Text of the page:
Sardonic Sistah Says

Observations… Ruminations… Ponderances… & Rants from Another Perspective

The Color of Music

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Last week while watching the season finale of SYTYCD I pointed out the former Pussycat Dolls singer Nicole Scherzinger to my husband.  I didn’t have to draw too much attention to her since his eyes was glued to the screen as she performed, but I had him take note of her ethnicity.

“With her maybe Asian America can finally get a pop star,” Then as an after thought I added, “Well, after Don Ho.”

A few years ago there was talk that Jocelyn Enriquez might be able to get on pop radio, then after that it was Coco Lee who was going to be a Pop Princess.  Both of them failed miserably. Amerie might ascend to that throne but African Americans are claiming her too tightly to let the moniker of Korean American performer (or Blasian) come into play.  As the internet brings us closer to cultures and peoples around the world race requirements are becoming lax.  Hip hop, pop, and rock have traveled the world over and are coming back to us with fresh new sounds.  Most of the new music that I have been waiting to drop this summer (M.I.A, Kenna, Zap Mamma) are artists who step outside the box and dare to be funky.

But then, creating a sound that most people don’t expect to come from you because of the color of your race has its drawbacks.  Mostly, people don’t know how to label you.  Where would one put Kenna?  He’s black but sounds similar to a lot of alternative rock bands.  A few years his debut cd had critical acclaim but his odd sound (think David Byrne meets Bootsy Collins) was hard to promote in a music industry where black men are mostly seen mugging for the cameras. 

The group Re-Tros has a similar problem of being unable to be pigeonholed.  A few months ago when they played the South by Southwest music festival in Austin and this month will be winding down their North American tour. The band, with its unique sound and hard driving beats, is still thought of as a novelty act that most likely won’t make it into the mainstream in the west.  Why?  Because the group is Chinese.

According to music exec who spoke with PRI’s “The World”, Re-Tros sounding a lot like western bands which is their downfall.   Rock music isn’t indigenous to their culture and suggested that adding elements of Chinese music might help to garner them a solid western fan base.

Just a few weeks ago the same thing was noted about Asian American acts/artists. 

Natalise’s manager, Andy Goldmark, said that Asian-Americans have lagged behind not because of discrimination but because they have yet to create their own popular music sound the way African-Americans and Latinos have.

“Asian-Americans have tended to follow what’s going in the pop world rather than use the Asian-American path to invent new things,” said Mr. Goldmark, a songwriter and music producer and a former vice president for talent at Jive Records.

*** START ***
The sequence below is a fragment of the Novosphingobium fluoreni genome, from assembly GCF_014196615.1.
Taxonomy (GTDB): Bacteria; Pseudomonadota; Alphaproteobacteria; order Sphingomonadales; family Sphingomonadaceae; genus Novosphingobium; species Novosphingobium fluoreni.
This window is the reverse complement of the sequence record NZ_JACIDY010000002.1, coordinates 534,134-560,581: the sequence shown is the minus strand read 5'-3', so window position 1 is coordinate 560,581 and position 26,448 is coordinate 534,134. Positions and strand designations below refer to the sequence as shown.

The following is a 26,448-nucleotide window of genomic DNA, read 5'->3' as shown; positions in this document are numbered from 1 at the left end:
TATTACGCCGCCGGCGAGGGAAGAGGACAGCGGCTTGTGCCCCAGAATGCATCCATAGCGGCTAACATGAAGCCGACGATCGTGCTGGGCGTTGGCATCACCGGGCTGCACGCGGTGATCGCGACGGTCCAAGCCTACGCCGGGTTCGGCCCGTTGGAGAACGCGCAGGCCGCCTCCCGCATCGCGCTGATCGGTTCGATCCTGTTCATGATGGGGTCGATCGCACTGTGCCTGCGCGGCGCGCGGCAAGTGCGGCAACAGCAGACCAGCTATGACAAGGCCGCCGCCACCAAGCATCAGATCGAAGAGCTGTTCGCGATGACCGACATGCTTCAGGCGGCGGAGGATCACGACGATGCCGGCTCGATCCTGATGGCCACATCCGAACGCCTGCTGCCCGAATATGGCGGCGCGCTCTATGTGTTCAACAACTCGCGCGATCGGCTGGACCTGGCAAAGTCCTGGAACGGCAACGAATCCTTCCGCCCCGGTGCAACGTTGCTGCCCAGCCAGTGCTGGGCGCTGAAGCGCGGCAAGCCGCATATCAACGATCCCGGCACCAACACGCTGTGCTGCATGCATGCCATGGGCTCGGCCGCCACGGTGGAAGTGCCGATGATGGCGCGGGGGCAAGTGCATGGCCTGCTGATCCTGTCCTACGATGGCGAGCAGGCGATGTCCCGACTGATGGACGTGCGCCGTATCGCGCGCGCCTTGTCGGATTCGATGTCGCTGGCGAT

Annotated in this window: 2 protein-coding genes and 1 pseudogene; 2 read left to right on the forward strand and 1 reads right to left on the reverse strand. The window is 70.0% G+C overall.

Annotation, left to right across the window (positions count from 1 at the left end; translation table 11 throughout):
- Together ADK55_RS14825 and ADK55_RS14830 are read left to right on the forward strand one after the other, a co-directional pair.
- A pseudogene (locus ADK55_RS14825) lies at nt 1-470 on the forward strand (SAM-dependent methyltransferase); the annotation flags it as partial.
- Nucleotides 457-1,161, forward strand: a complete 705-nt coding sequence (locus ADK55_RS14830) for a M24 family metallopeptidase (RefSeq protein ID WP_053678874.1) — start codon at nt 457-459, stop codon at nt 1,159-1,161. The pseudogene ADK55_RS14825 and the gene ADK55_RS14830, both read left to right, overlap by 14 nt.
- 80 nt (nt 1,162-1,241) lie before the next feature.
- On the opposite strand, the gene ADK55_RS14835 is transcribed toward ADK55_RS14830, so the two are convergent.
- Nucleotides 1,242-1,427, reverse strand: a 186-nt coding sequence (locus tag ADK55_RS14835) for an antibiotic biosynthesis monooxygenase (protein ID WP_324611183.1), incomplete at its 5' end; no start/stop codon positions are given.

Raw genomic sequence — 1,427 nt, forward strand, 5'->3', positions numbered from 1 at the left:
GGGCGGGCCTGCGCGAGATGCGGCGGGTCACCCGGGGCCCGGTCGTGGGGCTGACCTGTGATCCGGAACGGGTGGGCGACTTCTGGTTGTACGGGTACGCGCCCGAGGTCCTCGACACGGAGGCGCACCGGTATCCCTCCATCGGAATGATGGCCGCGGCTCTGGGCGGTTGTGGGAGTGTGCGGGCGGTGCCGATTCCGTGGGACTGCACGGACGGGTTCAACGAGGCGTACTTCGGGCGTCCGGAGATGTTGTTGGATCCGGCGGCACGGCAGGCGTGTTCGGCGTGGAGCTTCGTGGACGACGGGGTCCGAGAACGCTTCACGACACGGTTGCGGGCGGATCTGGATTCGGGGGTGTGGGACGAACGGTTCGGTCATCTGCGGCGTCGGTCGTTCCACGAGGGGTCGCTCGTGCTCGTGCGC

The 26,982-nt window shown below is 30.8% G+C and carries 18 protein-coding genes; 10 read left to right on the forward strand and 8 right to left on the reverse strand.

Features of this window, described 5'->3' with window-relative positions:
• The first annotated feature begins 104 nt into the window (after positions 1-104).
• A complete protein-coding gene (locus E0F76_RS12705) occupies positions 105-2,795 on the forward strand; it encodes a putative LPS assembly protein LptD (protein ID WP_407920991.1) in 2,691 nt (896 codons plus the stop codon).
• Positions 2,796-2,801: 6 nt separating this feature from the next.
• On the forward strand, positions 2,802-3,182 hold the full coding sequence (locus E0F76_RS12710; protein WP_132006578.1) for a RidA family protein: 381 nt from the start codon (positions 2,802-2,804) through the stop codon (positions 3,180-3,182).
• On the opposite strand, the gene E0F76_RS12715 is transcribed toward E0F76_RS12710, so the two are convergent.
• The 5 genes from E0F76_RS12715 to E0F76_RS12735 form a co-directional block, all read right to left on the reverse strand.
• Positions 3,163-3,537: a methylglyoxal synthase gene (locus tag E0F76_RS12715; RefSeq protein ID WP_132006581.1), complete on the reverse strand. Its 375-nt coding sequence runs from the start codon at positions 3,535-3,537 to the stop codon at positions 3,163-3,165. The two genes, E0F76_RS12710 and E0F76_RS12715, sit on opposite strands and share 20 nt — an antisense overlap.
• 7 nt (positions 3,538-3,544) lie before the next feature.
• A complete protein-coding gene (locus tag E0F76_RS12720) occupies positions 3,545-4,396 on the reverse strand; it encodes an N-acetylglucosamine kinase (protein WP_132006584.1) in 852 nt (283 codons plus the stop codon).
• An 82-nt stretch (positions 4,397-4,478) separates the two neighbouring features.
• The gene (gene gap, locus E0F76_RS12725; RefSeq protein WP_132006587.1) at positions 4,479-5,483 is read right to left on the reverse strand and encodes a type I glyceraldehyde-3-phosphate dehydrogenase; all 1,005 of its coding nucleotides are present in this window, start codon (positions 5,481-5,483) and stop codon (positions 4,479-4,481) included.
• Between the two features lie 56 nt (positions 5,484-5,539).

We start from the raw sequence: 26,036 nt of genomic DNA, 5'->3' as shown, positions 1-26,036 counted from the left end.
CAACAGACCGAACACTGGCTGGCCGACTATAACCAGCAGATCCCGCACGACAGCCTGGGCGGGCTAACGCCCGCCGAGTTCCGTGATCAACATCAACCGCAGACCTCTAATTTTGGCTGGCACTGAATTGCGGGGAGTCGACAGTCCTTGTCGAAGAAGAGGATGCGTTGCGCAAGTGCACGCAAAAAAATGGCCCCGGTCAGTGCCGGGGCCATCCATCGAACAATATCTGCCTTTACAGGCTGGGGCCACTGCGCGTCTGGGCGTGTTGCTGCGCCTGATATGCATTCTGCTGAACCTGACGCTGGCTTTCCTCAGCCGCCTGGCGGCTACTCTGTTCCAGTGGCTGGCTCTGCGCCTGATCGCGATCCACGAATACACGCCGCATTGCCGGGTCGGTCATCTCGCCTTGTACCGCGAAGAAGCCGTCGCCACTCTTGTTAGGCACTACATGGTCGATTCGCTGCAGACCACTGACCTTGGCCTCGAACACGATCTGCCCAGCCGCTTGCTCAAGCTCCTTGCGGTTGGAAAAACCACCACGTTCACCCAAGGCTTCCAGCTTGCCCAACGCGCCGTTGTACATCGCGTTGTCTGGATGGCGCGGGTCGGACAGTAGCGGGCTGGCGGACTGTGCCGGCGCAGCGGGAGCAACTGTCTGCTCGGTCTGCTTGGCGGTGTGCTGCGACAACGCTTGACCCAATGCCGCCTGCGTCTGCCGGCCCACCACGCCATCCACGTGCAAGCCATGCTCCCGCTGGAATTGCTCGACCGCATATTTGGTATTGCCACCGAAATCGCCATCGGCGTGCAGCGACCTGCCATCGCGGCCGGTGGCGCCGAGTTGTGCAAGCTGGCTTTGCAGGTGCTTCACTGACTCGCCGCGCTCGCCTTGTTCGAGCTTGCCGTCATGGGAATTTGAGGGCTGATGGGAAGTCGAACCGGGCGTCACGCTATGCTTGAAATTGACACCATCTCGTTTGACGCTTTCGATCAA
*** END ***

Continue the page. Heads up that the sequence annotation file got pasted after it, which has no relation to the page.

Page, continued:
He said many artists are beginning to find their voice and are incorporating Asian instruments into their music or writing lyrics that address issues like how Asian men feel about Asian women who date Caucasians.

So basically, artists like Re-Tros, Harlemm Lee, Toshi Kubota and other talented artists of the Asian persuasion can get recognized with airplay but only if they pimp their culture through their music.  In this case it’s not the content of their character (or that beauty of their sound) but the color of their skin. And these confinements aren’t always applied to white artists.  Eminem can do rap, be considered high up in the rap pantheon of 90s rappers like Tupac, Dre, Snoop and Suge.  People didn’t stop grooving to Jon B’s sound just because they discovered he was missing some crucial melanin, and although peopled were miffed at first with Fergie joining Black Eyed Peas they still give her props. Hell, Paul Wall and Robin Thicke may be joining Teena Marie to get the honorary black pass.  So why can’t Asian crooners and spitters slip in the same way their white counterparts do?

Perhaps it has to do more with race than we like to acknowledge.  For years mainstream pop has always been hard to penetrate.  It’s the foundation of music history in the U.S.  When artists like the Isley Brothers and Fats Domino couldn’t get airplay on white owned stations they were sad to see white pop versions of their songs making it to the top.  It wasn’t the music but the faces the music was springing from.  Elvis Presley ripped his whole routine from Mr. Entertainment Jackie Wilson.  Jimi Hendrix is arguably the father of Rock as we know it, but how many faces are associated with rock today?  Living Colour was back in the early 90s and Lenny Kravitz does today but he still has a hard time getting more people to listen to his music.  Even blacks have bought into the hype with many of us unlikely to buy his music.  A few years ago he appeared on the cover of Essence magazine to remind us that he is, indeed black and he makes music with soul so why don’t we buy his CD?  We laughed, not caring how nappy or big he or Ben Harper wear their afros because they aren’t making black music.  Lines of demarcation are drawn thick in music.  We are used to black people getting funky, Hispanics rocking reggaeton and whites being the more fluid of the groups getting in where they want to get in.

Slowly it will change.  The big record companies will have to mix it up to survive, especially if a lot of younger listeners are ripping their singles from free music sites.  Soon it won’t be who can sell more CDs between 50 cent and Kanye because CDs will be a thing of the past. 

But for now, the smart money’s on Kanye.


Written by rentec

22 August, 2007 at 6:02 am

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